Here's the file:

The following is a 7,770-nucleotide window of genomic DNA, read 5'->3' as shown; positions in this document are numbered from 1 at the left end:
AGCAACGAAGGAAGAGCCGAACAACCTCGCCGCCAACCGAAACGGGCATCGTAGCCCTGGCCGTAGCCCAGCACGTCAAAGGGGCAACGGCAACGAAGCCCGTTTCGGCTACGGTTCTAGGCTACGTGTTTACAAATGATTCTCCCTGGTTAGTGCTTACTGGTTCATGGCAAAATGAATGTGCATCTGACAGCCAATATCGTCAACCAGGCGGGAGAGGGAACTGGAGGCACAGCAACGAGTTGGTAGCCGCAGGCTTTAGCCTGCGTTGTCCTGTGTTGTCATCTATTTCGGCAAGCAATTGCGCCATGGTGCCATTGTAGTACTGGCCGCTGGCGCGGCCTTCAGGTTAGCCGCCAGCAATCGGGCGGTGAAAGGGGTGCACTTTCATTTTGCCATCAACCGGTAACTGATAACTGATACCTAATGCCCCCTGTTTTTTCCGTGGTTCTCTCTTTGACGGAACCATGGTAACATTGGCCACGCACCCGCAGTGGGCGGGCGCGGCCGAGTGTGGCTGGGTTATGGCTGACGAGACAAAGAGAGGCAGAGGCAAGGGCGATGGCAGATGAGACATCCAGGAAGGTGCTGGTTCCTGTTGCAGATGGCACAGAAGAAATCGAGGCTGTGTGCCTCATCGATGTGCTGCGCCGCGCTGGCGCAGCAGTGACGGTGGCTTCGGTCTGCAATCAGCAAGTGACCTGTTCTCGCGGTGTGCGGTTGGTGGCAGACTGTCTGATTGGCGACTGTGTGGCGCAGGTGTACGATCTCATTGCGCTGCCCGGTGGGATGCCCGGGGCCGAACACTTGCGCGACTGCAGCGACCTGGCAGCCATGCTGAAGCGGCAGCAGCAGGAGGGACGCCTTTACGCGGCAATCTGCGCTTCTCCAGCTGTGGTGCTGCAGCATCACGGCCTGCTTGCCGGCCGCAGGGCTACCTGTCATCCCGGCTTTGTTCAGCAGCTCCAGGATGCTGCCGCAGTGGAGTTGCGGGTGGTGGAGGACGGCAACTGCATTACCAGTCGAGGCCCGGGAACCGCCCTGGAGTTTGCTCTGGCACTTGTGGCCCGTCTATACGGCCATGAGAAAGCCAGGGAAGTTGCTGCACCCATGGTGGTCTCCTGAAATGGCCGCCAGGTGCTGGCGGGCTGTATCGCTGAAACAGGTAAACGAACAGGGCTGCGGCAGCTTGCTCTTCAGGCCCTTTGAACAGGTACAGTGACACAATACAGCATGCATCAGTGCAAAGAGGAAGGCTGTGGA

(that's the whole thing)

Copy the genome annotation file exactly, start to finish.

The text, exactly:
The following is a 7,770-nucleotide window of genomic DNA, read 5'->3' as shown; positions in this document are numbered from 1 at the left end:
AGCAACGAAGGAAGAGCCGAACAACCTCGCCGCCAACCGAAACGGGCATCGTAGCCCTGGCCGTAGCCCAGCACGTCAAAGGGGCAACGGCAACGAAGCCCGTTTCGGCTACGGTTCTAGGCTACGTGTTTACAAATGATTCTCCCTGGTTAGTGCTTACTGGTTCATGGCAAAATGAATGTGCATCTGACAGCCAATATCGTCAACCAGGCGGGAGAGGGAACTGGAGGCACAGCAACGAGTTGGTAGCCGCAGGCTTTAGCCTGCGTTGTCCTGTGTTGTCATCTATTTCGGCAAGCAATTGCGCCATGGTGCCATTGTAGTACTGGCCGCTGGCGCGGCCTTCAGGTTAGCCGCCAGCAATCGGGCGGTGAAAGGGGTGCACTTTCATTTTGCCATCAACCGGTAACTGATAACTGATACCTAATGCCCCCTGTTTTTTCCGTGGTTCTCTCTTTGACGGAACCATGGTAACATTGGCCACGCACCCGCAGTGGGCGGGCGCGGCCGAGTGTGGCTGGGTTATGGCTGACGAGACAAAGAGAGGCAGAGGCAAGGGCGATGGCAGATGAGACATCCAGGAAGGTGCTGGTTCCTGTTGCAGATGGCACAGAAGAAATCGAGGCTGTGTGCCTCATCGATGTGCTGCGCCGCGCTGGCGCAGCAGTGACGGTGGCTTCGGTCTGCAATCAGCAAGTGACCTGTTCTCGCGGTGTGCGGTTGGTGGCAGACTGTCTGATTGGCGACTGTGTGGCGCAGGTGTACGATCTCATTGCGCTGCCCGGTGGGATGCCCGGGGCCGAACACTTGCGCGACTGCAGCGACCTGGCAGCCATGCTGAAGCGGCAGCAGCAGGAGGGACGCCTTTACGCGGCAATCTGCGCTTCTCCAGCTGTGGTGCTGCAGCATCACGGCCTGCTTGCCGGCCGCAGGGCTACCTGTCATCCCGGCTTTGTTCAGCAGCTCCAGGATGCTGCCGCAGTGGAGTTGCGGGTGGTGGAGGACGGCAACTGCATTACCAGTCGAGGCCCGGGAACCGCCCTGGAGTTTGCTCTGGCACTTGTGGCCCGTCTATACGGCCATGAGAAAGCCAGGGAAGTTGCTGCACCCATGGTGGTCTCCTGAAATGGCCGCCAGGTGCTGGCGGGCTGTATCGCTGAAACAGGTAAACGAACAGGGCTGCGGCAGCTTGCTCTTCAGGCCCTTTGAACAGGTACAGTGACACAATACAGCATGCATCAGTGCAAAGAGGAAGGCTGTGGA